Publication

How Mineral Infillings Crystallize In Multiphase Inclusions From UHP Fluid Phase: First In Situ Synchrotron X-ray Measurements

Authors: Nadia Malaspina (University of Milano Bicocca) , Matteo Alvaro (University of Padua) , Fabrizio Nestola (University of Padova) , Marcello Campione (University of Milano Bicocca)
Co-authored by industrial partner: No

Type: Conference Paper
Conference: European Current Research On Fluid Inclusions (ECROFI-XXIII)
Peer Reviewed: No

State: Published (Approved)
Published: July 2015
Diamond Proposal Number(s): 8754

Abstract: Remnants of the fluid phase at ultrahigh pressure (UHP) in subduction environments may be preserved as primary multiphase inclusions in UHP minerals. Saline aqueous inclusions with variable solute load prevail in high pressure (HP) rocks (e.g. [1,2]), whereas multiphase solid inclusions in some UHP rocks have been attributed to silicate-rich fluids or hydrous melts at supercritical conditions (e.g. [3-7]). These inclusions are frequently hosted by minerals stable at mantle depths, such as garnet, and show the same textural features as fluid inclusions (Fig. 1). The mineral infillings of the solid multiphase inclusions are generally assumed to have crystallized by precipitation from the solute load of dense supercritical fluids equilibrating with the host rock. Notwithstanding the validity of this assumption, the mode of crystallization of daughter minerals during precipitation within the inclusion and/or the mechanism of interaction between the fluid at supercritical conditions and the host mineral are still poorly understood from a crystallographic point of view. A case study is represented by garnet orthopyroxenites from the Maowu Ultramafic Complex (China) deriving from harzburgite precursors metasomatised at ∼ 4 GPa, 750 °C by a silica- and incompatible trace element- rich fluid phase. This metasomatism produced poikilitic orthopyroxene and inclusion-rich garnet porphyroblasts. Solid multiphase primary inclusions in garnet display a size within a few tens of micrometers and negative crystal shapes. Infilling minerals (spinel: 10–20 vol.%; amphibole, chlorite, talc, mica: 80– 90 vol.%) occur with constant volume ratios and derive from trapped solute-rich aqueous fluids [5]. To constrain the possible mode of precipitation of daughter minerals, we performed for the first time a single-crystal X-ray diffraction experiment by means of Synchrotron Radiation at Diamond Light Source. In combination with electron probe microanalyses, this measurement allowed the unique identification of each mineral phase and, most importantly, of their reciprocal orientation with uncertainties typically smaller than 2° (see [8] for further details). Applying this methodology for the first time to multiphase solid microinclusions, we have been able, for example, to infer possible epitaxy and to quantify preferred crystallographic orientation. We demonstrated the epitaxial relationship between spinel and garnet (Fig. 1) and between some hydrous minerals. Epitaxy drives a first-stage nucleation of spinel under near-to-equilibrium conditions, likely promoted by a dissolution and precipitation mechanism between the UHP fluid and the host garnet. A second-stage nucleation involved hydrous phases (amphiboles, chlorite and phlogopite), which nucleate in a non-registered manner and under far-from-equilibrium conditions. From the mineral chemistry of the mineral infillings and the crystallization sequence, nucleation and subsequent precipitation of the mineral phases occurred as a consequence of a fluid/garnet interaction. This conclusion is in agreement with previous studies on multiphase solid inclusions from UHP rocks which claimed that the precipitation process is due to post-entrapment modifications, such as dissolution and precipitation of the host mineral walls [9] and/or passive water diffusion from the inclusion to the host [10]. Such information is discussed in relation to physico-chemical aspects of nucleation and growth shedding light on the mode of mineral crystallization from a fluid phase at supercritical conditions.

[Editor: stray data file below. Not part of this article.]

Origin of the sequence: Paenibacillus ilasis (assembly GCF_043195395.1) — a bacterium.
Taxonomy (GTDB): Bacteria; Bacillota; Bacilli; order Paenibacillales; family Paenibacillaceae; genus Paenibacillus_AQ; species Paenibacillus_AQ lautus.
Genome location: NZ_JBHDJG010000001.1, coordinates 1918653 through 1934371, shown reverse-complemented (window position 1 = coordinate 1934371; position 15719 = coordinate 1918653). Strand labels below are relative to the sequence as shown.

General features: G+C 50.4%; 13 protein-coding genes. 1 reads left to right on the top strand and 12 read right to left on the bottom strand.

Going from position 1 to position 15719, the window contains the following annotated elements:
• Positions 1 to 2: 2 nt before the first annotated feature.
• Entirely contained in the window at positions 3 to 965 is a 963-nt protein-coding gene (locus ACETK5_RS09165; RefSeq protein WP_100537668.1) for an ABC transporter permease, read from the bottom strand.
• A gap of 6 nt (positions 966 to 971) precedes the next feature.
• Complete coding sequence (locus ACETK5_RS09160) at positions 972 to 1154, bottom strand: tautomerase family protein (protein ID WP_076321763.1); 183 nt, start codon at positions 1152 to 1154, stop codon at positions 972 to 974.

Subject Areas: Earth Science


Instruments: I15-Extreme Conditions

Added On: 08/04/2016 13:41

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